Currently, there were nine nonstop routes between Australia and Japan operated by four carriers – Sydney-Tokyo Haneda (ANA and Qantas), Sydney-Tokyo Narita (Japan Airlines), Sydney-Osaka Kansai (Qantas), Melbourne-Tokyo Narita (Japan Airlines and Qantas), Brisbane-Tokyo Narita (Qantas), Gold Coast-Tokyo Narita (Jetstar), Cairns-Osaka Kansai (Jetstar), Cairns-Tokyo Narita (Jetstar) and the recently commenced Perth-Tokyo Narita service from ANA.

And there is new capacity coming later in 2019, with Qantas scheduled to operate a seasonal Sydney-Sapporo nonstop flight with Airbus A330 equipment between December 2019 and March 2020.

Virgin Australia wants one Tokyo Haneda slot, while Qantas is seeking two. (Rob Finlayson)
Virgin Australia wants one Tokyo Haneda slot, while Qantas is seeking two. (Rob Finlayson)

25% off starts now! Australian Aviation magazine Cyber Monday sale is now live. Have the very best of Australian Aviation’s annual print and digital subscription. This includes every In Focus and Behind the Lens digital magazine, special coverage, exclusive photos and editions you may have miss. Subscribe now at australianaviation.com.au.

19 Comments

  • Phil

    says:

    The question is now if qantas only gets one slot would they launch the MEL-HND flights or go for the second daily SYD-HND. What qantas should do is launch the MEL-HND flights and perhaps JAL could do the second SYD-HND flight.

  • Scott

    says:

    Great proposal, the ANA case RE connections at Haneda 38 vs Narita 5, is strong and compelling.
    Fantastic opportunity for Virgins Australian and ANA’s Japanese passengers with the codeshare arrangements.

  • Rod Pickin

    says:

    Well done VOZ, a positive move, a huge market in this region awaits

    • Shane

      says:

      Why now? They had plenty of time before to fly to Japan.

  • Craigy

    says:

    Virgin flying Brisbane – Haneda isn’t adding competition to the Qantas Group and Japan Airlines because they would be the only carrier on the route. Adding competition would be if they flew Brisbane to Narita where they would be competing with Qantas.
    Reading between the lines suggests that Virgin are saying they can only make money if they fly into Haneda.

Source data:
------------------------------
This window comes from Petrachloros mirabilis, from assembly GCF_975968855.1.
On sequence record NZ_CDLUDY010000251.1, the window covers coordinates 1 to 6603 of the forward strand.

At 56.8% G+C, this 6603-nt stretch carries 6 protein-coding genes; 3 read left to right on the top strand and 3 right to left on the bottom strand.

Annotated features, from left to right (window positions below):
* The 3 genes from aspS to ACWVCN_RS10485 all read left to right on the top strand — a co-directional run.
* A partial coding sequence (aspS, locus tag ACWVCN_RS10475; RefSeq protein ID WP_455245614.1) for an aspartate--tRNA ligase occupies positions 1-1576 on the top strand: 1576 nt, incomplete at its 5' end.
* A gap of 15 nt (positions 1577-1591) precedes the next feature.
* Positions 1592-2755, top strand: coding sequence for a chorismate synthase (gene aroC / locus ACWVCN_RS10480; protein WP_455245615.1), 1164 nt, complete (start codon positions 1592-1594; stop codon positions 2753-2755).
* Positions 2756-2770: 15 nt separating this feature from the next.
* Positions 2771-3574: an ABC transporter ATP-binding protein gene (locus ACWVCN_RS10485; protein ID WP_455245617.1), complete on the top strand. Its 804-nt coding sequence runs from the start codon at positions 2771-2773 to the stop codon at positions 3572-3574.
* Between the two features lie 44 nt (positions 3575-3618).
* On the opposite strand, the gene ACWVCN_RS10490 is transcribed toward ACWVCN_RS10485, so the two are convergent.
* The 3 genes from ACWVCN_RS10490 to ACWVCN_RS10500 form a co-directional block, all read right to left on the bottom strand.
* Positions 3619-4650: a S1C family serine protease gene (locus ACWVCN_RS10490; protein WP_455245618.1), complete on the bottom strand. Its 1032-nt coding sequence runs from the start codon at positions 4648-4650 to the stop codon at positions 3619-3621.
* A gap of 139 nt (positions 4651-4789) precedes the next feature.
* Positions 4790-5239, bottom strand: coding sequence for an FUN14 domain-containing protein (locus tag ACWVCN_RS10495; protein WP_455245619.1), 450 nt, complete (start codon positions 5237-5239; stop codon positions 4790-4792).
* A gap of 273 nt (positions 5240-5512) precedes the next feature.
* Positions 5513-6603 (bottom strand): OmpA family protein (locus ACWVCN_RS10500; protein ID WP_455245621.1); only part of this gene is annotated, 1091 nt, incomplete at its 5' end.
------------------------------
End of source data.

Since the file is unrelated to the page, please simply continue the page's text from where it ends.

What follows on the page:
• Patrick

    says:

    I think what VA really needs is more A330’s, or better still A321XLR’s, as in using an A332 for BNE-HND, the frequency of Australian transcontinental flights or Hong Kong flights would have to be reduced. One could argue that less capacity into Hong Kong is beneficial at the moment, for the unfortunate political situation, a real setback for VA’s international conquests. VA could better invest in a route to London via HK with Virgin Atlantic, disrupting the market, yet is unlikely to be profitable, at least in the short term. Asia is the untapped market, which foreign airlines keep tapping into. I think VA should get more A330’s and A321XLR’s, flying to underserved markets such as India or even Kathmandu! A larger fleet would also increase the reliability of its service (on-time performance), as is evident on their flagship international route.

    https://www.flightradar24.com/data/flights/va1

    • Rod Pickin

      says:

      Hi Patrick I do agree with you in that VA needs more A330’s however, much as I like and have experienced the A321NEO, obviously not the XLR, it most certainly is not the aircraft type any operator of consequence in this country would consider for long haul ops, fine for European ops for the masses running from the cold to the warmer climate of the “Med” region, maybe ok too for ops too ex Oz for Bali but it still remains a single aisle domestic unit albeit with great options. Maybe good for consideration when toying with equipping away from the B737, something I think they should do when the VA budget improves. At the moment, it is not a practical consideration.

  • Patrick

    says: